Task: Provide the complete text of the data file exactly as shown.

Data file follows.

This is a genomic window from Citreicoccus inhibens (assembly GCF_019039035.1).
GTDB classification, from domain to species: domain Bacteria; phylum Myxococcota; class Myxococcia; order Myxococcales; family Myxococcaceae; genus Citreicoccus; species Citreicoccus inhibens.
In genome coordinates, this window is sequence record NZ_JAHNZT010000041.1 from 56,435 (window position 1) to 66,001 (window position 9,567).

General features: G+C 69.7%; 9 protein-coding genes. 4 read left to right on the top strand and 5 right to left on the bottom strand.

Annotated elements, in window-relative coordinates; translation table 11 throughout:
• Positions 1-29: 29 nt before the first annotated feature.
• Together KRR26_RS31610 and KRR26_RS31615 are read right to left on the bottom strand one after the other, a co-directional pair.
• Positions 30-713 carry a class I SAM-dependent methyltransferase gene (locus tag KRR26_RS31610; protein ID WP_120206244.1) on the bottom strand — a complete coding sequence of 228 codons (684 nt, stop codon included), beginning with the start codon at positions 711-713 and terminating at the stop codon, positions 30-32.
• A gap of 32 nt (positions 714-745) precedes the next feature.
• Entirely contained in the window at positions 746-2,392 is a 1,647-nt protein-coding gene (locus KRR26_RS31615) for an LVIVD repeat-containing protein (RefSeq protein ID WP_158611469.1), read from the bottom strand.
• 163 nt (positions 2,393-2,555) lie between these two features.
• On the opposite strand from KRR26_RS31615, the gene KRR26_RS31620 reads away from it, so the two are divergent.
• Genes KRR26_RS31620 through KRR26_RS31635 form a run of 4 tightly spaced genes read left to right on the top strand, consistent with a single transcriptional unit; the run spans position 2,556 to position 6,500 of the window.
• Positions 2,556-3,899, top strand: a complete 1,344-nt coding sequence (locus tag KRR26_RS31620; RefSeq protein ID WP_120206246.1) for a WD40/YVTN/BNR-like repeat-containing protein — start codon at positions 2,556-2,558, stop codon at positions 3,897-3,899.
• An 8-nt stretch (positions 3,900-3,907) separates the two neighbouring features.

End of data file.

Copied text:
This is a genomic window from Citreicoccus inhibens (assembly GCF_019039035.1).
GTDB classification, from domain to species: domain Bacteria; phylum Myxococcota; class Myxococcia; order Myxococcales; family Myxococcaceae; genus Citreicoccus; species Citreicoccus inhibens.
In genome coordinates, this window is sequence record NZ_JAHNZT010000041.1 from 56,435 (window position 1) to 66,001 (window position 9,567).

General features: G+C 69.7%; 9 protein-coding genes. 4 read left to right on the top strand and 5 right to left on the bottom strand.

Annotated elements, in window-relative coordinates; translation table 11 throughout:
• Positions 1-29: 29 nt before the first annotated feature.
• Together KRR26_RS31610 and KRR26_RS31615 are read right to left on the bottom strand one after the other, a co-directional pair.
• Positions 30-713 carry a class I SAM-dependent methyltransferase gene (locus tag KRR26_RS31610; protein ID WP_120206244.1) on the bottom strand — a complete coding sequence of 228 codons (684 nt, stop codon included), beginning with the start codon at positions 711-713 and terminating at the stop codon, positions 30-32.
• A gap of 32 nt (positions 714-745) precedes the next feature.
• Entirely contained in the window at positions 746-2,392 is a 1,647-nt protein-coding gene (locus KRR26_RS31615) for an LVIVD repeat-containing protein (RefSeq protein ID WP_158611469.1), read from the bottom strand.
• 163 nt (positions 2,393-2,555) lie between these two features.
• On the opposite strand from KRR26_RS31615, the gene KRR26_RS31620 reads away from it, so the two are divergent.
• Genes KRR26_RS31620 through KRR26_RS31635 form a run of 4 tightly spaced genes read left to right on the top strand, consistent with a single transcriptional unit; the run spans position 2,556 to position 6,500 of the window.
• Positions 2,556-3,899, top strand: a complete 1,344-nt coding sequence (locus tag KRR26_RS31620; RefSeq protein ID WP_120206246.1) for a WD40/YVTN/BNR-like repeat-containing protein — start codon at positions 2,556-2,558, stop codon at positions 3,897-3,899.
• An 8-nt stretch (positions 3,900-3,907) separates the two neighbouring features.